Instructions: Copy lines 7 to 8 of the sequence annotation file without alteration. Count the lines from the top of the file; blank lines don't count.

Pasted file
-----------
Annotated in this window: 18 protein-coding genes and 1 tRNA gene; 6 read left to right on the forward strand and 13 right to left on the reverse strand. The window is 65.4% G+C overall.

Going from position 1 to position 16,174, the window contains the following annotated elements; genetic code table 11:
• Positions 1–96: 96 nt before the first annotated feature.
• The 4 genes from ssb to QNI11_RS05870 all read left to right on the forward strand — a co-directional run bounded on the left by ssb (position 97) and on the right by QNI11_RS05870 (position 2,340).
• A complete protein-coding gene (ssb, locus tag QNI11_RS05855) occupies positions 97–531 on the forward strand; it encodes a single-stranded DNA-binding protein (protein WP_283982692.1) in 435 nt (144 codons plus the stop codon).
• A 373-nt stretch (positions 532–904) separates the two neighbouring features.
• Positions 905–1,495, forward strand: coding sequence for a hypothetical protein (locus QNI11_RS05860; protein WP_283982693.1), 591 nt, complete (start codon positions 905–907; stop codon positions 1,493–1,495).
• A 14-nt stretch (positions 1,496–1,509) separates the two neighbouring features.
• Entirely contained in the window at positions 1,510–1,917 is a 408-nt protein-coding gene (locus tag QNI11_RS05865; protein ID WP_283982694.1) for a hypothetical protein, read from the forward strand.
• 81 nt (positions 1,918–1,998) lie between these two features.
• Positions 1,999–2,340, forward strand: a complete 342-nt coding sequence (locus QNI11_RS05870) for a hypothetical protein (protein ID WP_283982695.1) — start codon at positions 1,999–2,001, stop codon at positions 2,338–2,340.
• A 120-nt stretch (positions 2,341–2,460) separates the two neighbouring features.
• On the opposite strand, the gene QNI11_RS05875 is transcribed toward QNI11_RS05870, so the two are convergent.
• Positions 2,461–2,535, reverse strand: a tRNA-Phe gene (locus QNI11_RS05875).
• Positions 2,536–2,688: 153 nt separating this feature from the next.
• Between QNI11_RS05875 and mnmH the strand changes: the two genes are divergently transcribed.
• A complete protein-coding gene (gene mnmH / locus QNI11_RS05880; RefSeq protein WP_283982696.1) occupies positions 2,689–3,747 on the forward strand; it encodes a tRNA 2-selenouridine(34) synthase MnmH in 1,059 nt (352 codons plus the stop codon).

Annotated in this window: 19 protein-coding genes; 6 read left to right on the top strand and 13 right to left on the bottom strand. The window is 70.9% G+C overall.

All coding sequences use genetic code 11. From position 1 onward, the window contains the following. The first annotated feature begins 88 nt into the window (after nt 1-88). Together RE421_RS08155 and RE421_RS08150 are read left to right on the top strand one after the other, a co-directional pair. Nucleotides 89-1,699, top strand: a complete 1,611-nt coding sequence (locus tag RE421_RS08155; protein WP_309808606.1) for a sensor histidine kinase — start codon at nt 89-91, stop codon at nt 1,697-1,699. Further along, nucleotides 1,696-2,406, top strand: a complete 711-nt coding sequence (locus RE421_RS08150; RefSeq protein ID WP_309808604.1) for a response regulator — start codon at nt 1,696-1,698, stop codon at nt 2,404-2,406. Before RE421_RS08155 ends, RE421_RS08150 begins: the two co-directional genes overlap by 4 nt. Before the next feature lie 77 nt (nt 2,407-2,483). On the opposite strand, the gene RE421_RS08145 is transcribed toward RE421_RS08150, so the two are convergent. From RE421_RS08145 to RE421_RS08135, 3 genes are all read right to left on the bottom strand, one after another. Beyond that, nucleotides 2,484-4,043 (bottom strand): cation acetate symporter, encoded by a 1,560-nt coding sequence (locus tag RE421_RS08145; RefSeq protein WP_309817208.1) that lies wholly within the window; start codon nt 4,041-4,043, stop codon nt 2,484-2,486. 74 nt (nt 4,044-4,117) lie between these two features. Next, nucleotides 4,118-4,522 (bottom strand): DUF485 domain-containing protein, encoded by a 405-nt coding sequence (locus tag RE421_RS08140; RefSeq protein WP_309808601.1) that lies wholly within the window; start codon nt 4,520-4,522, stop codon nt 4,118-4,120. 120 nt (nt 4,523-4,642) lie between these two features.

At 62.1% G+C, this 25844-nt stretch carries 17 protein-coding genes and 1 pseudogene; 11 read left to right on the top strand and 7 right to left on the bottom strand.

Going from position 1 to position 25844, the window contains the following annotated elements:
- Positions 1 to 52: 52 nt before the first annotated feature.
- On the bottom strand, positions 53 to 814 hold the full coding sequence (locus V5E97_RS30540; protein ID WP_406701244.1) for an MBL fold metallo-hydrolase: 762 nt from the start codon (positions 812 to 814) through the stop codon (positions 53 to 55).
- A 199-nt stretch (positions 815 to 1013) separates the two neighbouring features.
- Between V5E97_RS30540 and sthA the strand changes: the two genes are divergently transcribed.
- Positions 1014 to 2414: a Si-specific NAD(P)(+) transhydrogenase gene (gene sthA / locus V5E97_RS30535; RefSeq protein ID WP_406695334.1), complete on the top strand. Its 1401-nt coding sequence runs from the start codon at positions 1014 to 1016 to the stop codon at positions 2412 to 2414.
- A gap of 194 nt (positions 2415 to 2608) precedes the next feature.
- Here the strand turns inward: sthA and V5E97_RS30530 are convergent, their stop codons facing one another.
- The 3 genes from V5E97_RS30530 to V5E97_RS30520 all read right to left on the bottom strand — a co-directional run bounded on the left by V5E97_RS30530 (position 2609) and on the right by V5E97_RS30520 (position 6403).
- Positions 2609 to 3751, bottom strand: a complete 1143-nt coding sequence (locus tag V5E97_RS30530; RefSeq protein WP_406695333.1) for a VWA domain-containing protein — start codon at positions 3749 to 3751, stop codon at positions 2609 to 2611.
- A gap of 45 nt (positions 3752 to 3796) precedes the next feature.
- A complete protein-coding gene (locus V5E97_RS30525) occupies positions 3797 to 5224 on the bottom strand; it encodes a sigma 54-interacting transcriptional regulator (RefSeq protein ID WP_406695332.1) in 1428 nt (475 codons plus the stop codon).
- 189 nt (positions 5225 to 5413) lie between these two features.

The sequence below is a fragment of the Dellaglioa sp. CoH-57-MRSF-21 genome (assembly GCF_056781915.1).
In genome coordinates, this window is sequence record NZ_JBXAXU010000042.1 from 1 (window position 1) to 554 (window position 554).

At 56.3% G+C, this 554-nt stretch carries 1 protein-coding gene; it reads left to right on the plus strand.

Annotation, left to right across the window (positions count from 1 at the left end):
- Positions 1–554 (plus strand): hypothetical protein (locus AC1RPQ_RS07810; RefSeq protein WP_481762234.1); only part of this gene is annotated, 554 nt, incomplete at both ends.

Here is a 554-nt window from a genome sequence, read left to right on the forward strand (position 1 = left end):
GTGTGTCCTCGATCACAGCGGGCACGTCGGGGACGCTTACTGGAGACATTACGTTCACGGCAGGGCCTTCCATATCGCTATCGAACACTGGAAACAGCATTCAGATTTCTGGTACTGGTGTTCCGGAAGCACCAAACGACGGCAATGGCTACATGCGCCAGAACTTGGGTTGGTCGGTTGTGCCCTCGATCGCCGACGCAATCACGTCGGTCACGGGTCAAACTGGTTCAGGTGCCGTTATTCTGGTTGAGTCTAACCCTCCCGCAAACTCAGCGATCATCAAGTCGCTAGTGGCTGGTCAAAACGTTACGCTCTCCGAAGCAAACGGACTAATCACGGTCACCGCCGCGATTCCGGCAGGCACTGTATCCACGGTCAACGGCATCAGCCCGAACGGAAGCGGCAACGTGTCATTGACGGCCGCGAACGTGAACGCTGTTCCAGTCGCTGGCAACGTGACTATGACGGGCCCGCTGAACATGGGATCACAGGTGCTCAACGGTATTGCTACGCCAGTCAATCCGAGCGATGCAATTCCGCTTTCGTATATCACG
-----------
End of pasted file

• Positions 905–1,495, forward strand: coding sequence for a hypothetical protein (locus QNI11_RS05860; protein WP_283982693.1), 591 nt, complete (start codon positions 905–907; stop codon positions 1,493–1,495).
• A 14-nt stretch (positions 1,496–1,509) separates the two neighbouring features.